As 5th earl of Takerville, he inherited Chillingham Park and estates at Walton-on-Thames, Surrey, and in Shropshire.12 He was an interested observer of events before and during the Northumberland elections of 1826, but, possibly on account of Henry’s sexual disgrace and gossip about his wife, he was slow to make his mark in the Lords, where in 1829 he divided silently for Catholic emancipation.13 Greville described him in 1830 as a ‘sour malignant little Whig’.14 Veering to the Conservatives, Tankerville, whose activities became increasingly curtailed by partial blindness, was attacked by the Durham mob for opposing the Grey ministry’s reform bills.15 After testing the ground in Shrewsbury, he organized a successful campaign to bring in his only son Charles Augustus Bennet (1810-99) for Northumberland North in 1832.16 He died at his London home in Hertford Street in June 1859 after a protracted illness and was succeeded in his titles and estates by Charles.17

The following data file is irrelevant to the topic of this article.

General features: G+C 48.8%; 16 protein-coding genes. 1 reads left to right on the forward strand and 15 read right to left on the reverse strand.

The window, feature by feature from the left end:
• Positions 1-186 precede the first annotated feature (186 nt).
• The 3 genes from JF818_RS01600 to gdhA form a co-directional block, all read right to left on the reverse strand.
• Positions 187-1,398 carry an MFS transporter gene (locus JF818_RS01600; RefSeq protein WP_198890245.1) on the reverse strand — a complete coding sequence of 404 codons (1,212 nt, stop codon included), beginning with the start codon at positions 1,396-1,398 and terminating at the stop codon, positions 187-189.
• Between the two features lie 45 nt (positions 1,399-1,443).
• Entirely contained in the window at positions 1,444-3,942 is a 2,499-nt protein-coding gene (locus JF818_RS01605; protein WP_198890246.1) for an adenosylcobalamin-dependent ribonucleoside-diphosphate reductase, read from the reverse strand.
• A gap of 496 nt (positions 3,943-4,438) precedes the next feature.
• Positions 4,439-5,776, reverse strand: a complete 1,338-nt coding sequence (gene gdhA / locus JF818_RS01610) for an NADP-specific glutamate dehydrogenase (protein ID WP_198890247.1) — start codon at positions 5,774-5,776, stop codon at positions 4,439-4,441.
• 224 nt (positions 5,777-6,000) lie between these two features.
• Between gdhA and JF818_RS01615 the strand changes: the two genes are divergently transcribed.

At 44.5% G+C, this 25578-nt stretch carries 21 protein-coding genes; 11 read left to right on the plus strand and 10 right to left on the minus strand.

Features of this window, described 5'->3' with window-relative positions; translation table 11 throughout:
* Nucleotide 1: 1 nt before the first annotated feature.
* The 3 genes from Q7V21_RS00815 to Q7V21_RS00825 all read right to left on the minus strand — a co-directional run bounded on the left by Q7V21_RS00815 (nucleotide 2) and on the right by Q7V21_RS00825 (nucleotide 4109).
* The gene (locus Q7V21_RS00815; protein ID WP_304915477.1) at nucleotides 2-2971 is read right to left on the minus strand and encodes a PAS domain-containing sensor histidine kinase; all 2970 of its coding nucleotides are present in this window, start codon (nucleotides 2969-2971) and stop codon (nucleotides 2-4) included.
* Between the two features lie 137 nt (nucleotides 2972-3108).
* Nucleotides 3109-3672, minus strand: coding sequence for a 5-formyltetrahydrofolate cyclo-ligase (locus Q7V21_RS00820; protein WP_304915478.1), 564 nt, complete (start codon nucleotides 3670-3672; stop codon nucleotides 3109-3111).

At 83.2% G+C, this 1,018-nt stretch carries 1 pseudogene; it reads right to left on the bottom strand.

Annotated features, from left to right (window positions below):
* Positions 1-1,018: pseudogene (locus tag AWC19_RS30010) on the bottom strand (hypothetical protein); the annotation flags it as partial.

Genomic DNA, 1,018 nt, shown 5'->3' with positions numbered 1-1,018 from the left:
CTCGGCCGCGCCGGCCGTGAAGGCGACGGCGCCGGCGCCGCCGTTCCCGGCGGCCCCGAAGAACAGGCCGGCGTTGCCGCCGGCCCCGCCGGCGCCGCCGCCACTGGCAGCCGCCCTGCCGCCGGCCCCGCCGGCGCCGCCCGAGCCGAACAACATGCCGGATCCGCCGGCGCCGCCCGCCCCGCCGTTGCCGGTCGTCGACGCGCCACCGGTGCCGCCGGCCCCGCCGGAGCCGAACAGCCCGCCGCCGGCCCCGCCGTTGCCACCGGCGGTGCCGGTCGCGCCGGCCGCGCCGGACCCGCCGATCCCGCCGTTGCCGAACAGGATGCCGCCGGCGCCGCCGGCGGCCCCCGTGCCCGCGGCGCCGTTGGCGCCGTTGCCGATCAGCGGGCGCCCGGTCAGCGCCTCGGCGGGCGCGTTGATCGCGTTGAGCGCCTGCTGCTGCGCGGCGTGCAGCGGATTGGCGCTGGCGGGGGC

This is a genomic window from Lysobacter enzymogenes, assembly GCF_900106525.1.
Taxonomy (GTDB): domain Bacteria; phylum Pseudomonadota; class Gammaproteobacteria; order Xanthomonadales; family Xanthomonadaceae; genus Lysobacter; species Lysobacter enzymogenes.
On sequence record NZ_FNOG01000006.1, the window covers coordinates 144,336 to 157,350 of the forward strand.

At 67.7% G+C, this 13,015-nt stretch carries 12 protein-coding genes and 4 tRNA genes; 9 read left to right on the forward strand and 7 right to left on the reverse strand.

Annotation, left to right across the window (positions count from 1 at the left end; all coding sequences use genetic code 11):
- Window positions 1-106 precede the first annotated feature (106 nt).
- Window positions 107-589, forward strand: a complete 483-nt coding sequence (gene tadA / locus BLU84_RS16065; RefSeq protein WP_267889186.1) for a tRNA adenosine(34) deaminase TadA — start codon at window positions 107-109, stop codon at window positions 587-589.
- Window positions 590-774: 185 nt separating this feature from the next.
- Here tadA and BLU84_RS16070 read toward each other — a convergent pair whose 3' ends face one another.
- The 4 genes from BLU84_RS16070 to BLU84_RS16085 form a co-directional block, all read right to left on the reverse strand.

Ref Volumes: 1820-1832
Authors: Margaret Escott / Robin Healey
- 1. Add. 51650, Penrose to Lady Holland, 4 Nov. 1797.
- 2. D. Rapp, ‘The Left-Wing Whigs: Whitbread, the Mountain and Reform, 1809-1815’, JBS, xxi (1982), 35-66.
- 3. HP Commons, 1790-1820, iii. 175-8; Berwick in Parliament ed. Sir L. Airey, A. Beith, D. Brenchley, J. Marlow and T. Skelly, 23-26; NAS GD51/1/200/43; Grey mss, Grey to Sir R. Wilson, 13 Mar. 1820.
- 4. Berwick Advertiser, 12 Feb., 12, 18 Mar.; The Times, 29 Feb. 1820.
- 5. Grey mss, Darlington to Grey [Mar. 1820].
- 6. M.D. George, Cat. of Pol. and Personal Satires, x. 13764; Arbuthnot Jnl. i. 101.
- 7. The Times, 29 July, 4, 22 Aug. 1820.
- 8. Ibid. 28 Nov., 26 Dec. 1820, 14, 20 Feb. 1821; HLRO, Hist. Coll. 379, Grey Bennet diary, 23.
- 9. Arbuthnot Jnl. i. 101.
- 10. The Times, 6 Aug. 1821.
- 11. Ibid. 16 Feb. 1822.
- 12. Ibid. 12 Dec. 1822; PROB 11/1667/115; IR26/975/113.
- 13. Grey mss, Tankerville to Grey, 8 Mar., Grey to Howick, 10 Sept. 1824; Lady Holland to Son, 136; Creevey Pprs. ii. 132, 152; Creevey’s Life and Times, 215-6; The Times, 7, 15 Apr. 1829. See NORTHUMBERLAND.
- 14. Greville Mems. ii. 21.
- 15. Arbuthnot Jnl. ii. 267; G.M. Trevelyan, Lord Grey of the Reform Bill, (1920 edn.), 316; Wellington mss WP1/1199/13, 16.
- 16. Salop Archives 840/159/441; The Times, 5, 15 June, 18 Dec. 1832. See NORTHUMBERLAND and SHREWSBURY.
- 17. The Times, 27 June; Gent. Mag. (1859), ii. 186.